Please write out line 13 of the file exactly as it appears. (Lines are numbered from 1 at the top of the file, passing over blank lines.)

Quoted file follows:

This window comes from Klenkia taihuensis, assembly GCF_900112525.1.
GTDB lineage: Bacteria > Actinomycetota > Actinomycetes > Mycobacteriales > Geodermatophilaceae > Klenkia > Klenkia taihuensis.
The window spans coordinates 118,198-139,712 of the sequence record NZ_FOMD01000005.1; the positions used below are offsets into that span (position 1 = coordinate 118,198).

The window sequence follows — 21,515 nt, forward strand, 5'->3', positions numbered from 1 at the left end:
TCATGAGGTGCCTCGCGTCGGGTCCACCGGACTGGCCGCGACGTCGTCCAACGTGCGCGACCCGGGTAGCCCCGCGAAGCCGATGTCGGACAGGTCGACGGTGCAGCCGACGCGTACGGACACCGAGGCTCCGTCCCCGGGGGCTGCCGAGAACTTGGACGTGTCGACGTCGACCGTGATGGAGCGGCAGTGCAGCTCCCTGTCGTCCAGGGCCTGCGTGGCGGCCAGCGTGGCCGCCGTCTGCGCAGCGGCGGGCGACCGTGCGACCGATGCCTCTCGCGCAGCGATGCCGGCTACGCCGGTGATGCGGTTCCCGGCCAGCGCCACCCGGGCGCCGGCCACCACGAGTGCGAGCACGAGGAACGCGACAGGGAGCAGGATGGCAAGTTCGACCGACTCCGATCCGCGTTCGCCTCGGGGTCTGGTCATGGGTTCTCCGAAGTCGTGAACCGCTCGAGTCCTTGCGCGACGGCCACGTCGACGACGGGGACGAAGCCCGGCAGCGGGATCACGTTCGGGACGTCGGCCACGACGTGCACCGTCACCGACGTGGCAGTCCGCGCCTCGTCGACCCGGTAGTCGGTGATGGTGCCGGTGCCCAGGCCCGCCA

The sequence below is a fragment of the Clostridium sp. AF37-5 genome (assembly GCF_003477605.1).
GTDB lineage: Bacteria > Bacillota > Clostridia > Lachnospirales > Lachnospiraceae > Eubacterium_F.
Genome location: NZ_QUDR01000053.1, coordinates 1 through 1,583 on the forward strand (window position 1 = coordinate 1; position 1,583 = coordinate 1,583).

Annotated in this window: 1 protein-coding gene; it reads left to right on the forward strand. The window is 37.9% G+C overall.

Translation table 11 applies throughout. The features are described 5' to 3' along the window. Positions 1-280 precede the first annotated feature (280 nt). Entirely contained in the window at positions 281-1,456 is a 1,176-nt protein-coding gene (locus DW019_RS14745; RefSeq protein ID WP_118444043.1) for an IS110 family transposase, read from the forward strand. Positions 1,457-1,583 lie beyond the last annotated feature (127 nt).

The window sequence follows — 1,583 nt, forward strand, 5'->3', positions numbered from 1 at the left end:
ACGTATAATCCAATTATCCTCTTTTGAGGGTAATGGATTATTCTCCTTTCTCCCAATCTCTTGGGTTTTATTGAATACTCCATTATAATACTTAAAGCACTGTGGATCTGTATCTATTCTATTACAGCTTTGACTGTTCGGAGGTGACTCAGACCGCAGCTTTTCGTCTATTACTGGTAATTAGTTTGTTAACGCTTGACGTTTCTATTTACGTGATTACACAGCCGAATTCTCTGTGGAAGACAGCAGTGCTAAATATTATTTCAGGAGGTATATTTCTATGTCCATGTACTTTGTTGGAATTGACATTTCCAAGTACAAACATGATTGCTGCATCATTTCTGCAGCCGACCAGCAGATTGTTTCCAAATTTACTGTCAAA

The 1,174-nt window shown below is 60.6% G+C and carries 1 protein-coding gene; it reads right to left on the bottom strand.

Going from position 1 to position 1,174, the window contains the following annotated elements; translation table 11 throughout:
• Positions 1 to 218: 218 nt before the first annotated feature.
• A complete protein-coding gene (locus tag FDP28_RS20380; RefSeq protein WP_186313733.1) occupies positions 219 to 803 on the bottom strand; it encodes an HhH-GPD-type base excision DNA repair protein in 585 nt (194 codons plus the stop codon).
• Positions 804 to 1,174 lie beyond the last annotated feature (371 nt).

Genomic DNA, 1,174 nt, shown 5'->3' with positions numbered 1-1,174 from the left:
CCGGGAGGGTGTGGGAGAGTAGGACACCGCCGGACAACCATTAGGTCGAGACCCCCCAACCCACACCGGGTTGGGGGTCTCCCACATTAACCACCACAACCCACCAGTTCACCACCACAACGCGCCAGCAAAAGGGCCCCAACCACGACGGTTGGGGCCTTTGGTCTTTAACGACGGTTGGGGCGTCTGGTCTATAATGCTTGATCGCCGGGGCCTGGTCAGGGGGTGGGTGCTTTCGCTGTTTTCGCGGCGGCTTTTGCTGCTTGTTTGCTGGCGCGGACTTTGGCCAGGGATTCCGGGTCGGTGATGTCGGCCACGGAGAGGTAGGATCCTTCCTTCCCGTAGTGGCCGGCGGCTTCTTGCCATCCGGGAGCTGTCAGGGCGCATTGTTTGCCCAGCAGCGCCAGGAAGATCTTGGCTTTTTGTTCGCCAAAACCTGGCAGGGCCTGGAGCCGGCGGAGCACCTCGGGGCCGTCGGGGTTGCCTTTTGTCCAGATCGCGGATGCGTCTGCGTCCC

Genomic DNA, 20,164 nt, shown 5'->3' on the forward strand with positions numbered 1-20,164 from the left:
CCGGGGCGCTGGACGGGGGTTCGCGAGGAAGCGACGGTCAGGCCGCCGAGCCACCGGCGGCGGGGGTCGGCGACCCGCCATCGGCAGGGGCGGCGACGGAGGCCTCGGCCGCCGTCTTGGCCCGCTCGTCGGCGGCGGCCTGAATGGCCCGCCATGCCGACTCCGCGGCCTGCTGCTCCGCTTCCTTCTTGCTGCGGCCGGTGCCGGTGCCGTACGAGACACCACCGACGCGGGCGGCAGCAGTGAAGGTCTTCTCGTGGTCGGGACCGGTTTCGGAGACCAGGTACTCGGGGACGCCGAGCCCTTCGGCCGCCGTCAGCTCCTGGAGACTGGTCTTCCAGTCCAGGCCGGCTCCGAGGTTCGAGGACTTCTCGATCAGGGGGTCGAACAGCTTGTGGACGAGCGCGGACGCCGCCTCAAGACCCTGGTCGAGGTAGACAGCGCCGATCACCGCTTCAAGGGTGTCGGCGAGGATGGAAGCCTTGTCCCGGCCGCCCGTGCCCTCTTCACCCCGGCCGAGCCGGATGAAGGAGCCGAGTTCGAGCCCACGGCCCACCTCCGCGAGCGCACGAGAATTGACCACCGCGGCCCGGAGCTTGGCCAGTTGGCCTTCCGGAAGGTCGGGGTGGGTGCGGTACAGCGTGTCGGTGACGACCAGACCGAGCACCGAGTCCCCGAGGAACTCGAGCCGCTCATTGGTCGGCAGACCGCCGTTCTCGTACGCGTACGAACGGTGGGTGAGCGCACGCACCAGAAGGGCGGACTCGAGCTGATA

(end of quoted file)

The 1,174-nt window shown below is 60.6% G+C and carries 1 protein-coding gene; it reads right to left on the bottom strand.